A ton of artists have been coming to me lately saying that they feel overwhelmed. They’re committed and they want to make their art business work – but there are so many options and they just don’t know where to start.
DO YOU EVER FEEL LIKE THAT?
I think everyone does. I feel like that many days. That’s why I created an infographic just for artists, giving you a basic timeline so you can make sure you’re working on things in the right order.
But I don’t think that’s enough for most artists. I think we need more direction. And while I offer very specific direction, personalized to each business, in my one-on-one coaching, I can’t offer that here on the blog. What I can do though is help you with best practices – systems you can use to accomplish more so you move more quickly through the process of building your business.
So here is one of my favorite tricks to taming overwhelm:
Brain dump all the things you want to be doing in your business. Write everything down that comes to mind, whether it’s something you feel like you should be doing, something you’re already doing or have just started, or something you want to do in the future. Feel free to keep this list and add to it or cross things off as you develop in your business and change artistically as well.
Assess what is the most immediate area you need to be working on. The infographic I mentioned is a great starting point. Perhaps you haven’t thought about your target market and that needs to happen ASAP. Or maybe you have noticed you get a lot of website traffic but no one buys so you need to look at your website’s appearance, copy, and even your pricing to help convert visitors into customers.
Identify which tasks on your Big Brain Dump (BBD for short?) fall into this category and write them on a short list. Using index cards works really well if you’re a tactile learner.
If there is a most-pressing, time-sensitive task then do that one first. If there is a task that needs to be done before any of the others can be done, then do that one first instead. If not, pick the task that looks the easiest or the least daunting. Schedule it for tomorrow (or today if you can fit it in).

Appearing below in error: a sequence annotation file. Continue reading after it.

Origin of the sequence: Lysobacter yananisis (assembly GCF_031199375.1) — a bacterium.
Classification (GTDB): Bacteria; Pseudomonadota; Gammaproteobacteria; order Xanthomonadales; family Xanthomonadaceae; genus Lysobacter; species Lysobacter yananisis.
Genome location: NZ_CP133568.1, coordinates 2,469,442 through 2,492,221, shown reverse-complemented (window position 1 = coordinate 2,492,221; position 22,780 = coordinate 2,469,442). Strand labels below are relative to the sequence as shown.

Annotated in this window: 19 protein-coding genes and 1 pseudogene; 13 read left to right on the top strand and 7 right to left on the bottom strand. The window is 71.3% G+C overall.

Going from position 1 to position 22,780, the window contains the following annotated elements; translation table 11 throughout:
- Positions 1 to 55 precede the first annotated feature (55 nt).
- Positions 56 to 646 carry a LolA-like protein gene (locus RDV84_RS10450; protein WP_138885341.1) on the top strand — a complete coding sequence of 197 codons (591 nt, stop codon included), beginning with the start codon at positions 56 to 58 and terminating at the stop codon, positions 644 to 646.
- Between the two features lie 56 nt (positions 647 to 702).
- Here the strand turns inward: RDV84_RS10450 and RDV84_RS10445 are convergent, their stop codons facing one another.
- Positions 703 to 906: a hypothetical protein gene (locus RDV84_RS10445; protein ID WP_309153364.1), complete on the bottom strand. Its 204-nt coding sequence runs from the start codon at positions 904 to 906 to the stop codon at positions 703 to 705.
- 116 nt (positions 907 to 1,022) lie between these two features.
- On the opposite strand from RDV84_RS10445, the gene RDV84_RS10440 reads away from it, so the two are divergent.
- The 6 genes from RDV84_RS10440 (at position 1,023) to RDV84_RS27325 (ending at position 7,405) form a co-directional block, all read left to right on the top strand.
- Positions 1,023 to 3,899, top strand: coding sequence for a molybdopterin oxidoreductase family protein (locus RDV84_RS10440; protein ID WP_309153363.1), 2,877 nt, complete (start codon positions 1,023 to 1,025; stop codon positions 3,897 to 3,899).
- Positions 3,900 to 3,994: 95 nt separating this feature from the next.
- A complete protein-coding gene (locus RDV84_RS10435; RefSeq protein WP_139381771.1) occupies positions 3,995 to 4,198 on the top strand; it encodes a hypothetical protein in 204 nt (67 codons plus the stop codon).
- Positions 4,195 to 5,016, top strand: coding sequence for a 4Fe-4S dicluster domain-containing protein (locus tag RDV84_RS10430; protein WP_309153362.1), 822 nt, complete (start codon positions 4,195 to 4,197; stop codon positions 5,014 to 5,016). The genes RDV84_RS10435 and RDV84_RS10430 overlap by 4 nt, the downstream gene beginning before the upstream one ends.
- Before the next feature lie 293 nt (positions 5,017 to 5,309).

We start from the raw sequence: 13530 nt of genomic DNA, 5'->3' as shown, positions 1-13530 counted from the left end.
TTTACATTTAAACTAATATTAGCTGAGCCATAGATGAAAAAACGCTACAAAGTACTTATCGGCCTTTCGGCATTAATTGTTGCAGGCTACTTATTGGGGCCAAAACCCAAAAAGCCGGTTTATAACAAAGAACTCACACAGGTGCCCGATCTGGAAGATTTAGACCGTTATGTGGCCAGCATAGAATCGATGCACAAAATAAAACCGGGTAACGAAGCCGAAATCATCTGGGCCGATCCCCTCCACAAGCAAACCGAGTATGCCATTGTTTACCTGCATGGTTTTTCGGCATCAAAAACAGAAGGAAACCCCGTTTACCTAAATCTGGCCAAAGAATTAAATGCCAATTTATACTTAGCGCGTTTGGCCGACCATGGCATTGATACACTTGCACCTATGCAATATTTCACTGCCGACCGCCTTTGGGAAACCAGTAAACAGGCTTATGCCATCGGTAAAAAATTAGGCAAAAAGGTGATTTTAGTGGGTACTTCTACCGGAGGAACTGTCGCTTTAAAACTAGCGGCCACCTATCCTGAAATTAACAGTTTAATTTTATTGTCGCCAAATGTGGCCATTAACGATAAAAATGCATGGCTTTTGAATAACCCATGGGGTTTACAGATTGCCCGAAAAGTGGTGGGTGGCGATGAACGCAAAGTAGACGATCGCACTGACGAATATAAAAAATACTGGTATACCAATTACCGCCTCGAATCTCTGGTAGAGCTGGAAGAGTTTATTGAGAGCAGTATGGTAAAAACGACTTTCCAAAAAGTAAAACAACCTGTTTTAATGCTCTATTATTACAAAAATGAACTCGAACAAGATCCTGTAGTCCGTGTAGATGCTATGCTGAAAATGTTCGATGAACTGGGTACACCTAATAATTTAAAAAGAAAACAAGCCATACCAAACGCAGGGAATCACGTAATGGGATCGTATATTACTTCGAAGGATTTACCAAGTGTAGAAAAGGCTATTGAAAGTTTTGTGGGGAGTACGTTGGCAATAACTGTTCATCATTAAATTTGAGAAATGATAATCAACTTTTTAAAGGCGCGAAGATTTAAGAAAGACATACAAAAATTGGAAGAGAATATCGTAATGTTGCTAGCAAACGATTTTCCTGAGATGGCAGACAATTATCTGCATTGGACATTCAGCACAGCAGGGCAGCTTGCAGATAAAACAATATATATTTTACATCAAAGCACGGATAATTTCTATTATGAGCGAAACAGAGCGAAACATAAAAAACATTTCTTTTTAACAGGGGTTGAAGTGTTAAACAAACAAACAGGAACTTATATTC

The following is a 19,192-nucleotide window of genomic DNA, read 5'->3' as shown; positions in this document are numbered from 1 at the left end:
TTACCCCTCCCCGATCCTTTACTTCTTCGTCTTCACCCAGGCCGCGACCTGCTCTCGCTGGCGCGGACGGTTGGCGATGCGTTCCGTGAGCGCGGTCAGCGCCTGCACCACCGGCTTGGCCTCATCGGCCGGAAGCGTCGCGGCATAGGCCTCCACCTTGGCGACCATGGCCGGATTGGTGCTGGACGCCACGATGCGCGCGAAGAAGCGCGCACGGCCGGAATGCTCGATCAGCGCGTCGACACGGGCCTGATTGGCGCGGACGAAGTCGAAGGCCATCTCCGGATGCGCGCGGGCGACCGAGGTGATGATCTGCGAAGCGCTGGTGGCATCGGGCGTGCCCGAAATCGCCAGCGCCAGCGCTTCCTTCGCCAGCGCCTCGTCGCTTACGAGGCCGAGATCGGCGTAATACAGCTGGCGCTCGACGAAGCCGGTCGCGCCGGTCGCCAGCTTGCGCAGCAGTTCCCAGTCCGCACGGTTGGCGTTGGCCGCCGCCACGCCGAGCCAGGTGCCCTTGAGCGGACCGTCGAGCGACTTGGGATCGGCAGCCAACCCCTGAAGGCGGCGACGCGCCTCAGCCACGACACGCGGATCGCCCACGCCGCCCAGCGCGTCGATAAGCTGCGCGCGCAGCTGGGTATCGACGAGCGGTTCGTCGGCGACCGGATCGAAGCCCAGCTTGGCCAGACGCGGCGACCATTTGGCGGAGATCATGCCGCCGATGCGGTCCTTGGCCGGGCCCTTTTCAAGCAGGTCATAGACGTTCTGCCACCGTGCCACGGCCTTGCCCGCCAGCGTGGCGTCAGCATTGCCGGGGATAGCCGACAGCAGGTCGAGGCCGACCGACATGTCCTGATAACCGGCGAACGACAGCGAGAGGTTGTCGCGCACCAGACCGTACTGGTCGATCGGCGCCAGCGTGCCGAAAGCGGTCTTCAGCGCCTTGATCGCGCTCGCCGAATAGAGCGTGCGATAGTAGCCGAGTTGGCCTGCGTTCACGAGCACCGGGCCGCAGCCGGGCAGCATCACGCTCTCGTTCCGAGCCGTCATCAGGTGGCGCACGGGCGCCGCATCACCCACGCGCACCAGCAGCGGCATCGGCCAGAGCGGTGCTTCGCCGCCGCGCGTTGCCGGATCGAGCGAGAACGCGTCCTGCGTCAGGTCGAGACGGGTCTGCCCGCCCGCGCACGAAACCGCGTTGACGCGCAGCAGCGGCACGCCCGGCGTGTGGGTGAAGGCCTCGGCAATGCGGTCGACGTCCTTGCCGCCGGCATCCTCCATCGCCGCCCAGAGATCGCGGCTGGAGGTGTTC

Once you’ve accomplished that first task and crossed it off your list, you’ll probably feel compelled to cross other things off your list. That short list will go fast if you keep focused on just this little list. Don’t pop around to your other areas you need to tackle. And only take on one task at a time.
When your whole short list is complete, take a moment to celebrate. It’s tempting to skip this step, but it’s really worth it because it totally motivates you to keep moving forward. And if you realize later that you should have celebrated and you’re lacking motivation, you no longer feel like you’re allowed to celebrate because the moment has passed. So just go ahead and take the time to treat yourself even if it’s just to some extra free time.
Of course, repeat! Go back to #2 and pick the next area to work on.
The key with this process is to not worry about the rest of the list, the BBD or the short list. Just deal with one thing at a time. You might even hang a white board next to your work space and write that one task really big each day. That way you can’t get distracted by the rest of those lists and end up not making much progress on anything.